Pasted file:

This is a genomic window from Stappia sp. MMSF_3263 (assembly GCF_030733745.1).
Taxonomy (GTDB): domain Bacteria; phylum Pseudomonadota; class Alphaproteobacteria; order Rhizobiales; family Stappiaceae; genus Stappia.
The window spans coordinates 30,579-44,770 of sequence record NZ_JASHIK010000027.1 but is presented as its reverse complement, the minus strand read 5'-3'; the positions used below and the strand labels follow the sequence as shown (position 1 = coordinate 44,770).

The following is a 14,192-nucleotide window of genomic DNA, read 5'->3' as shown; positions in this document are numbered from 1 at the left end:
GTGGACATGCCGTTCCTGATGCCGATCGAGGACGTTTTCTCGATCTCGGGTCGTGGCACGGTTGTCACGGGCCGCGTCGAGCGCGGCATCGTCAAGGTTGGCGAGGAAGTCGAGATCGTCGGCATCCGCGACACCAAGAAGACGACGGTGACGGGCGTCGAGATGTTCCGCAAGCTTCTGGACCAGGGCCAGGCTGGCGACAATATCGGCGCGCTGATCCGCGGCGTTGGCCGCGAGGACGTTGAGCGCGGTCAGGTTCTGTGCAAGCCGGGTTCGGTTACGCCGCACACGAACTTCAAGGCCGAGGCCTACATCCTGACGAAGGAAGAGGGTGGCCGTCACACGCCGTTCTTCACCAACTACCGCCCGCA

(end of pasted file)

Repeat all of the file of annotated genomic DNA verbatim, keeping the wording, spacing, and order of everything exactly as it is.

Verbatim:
This is a genomic window from Stappia sp. MMSF_3263 (assembly GCF_030733745.1).
Taxonomy (GTDB): domain Bacteria; phylum Pseudomonadota; class Alphaproteobacteria; order Rhizobiales; family Stappiaceae; genus Stappia.
The window spans coordinates 30,579-44,770 of sequence record NZ_JASHIK010000027.1 but is presented as its reverse complement, the minus strand read 5'-3'; the positions used below and the strand labels follow the sequence as shown (position 1 = coordinate 44,770).

The following is a 14,192-nucleotide window of genomic DNA, read 5'->3' as shown; positions in this document are numbered from 1 at the left end:
GTGGACATGCCGTTCCTGATGCCGATCGAGGACGTTTTCTCGATCTCGGGTCGTGGCACGGTTGTCACGGGCCGCGTCGAGCGCGGCATCGTCAAGGTTGGCGAGGAAGTCGAGATCGTCGGCATCCGCGACACCAAGAAGACGACGGTGACGGGCGTCGAGATGTTCCGCAAGCTTCTGGACCAGGGCCAGGCTGGCGACAATATCGGCGCGCTGATCCGCGGCGTTGGCCGCGAGGACGTTGAGCGCGGTCAGGTTCTGTGCAAGCCGGGTTCGGTTACGCCGCACACGAACTTCAAGGCCGAGGCCTACATCCTGACGAAGGAAGAGGGTGGCCGTCACACGCCGTTCTTCACCAACTACCGCCCGCA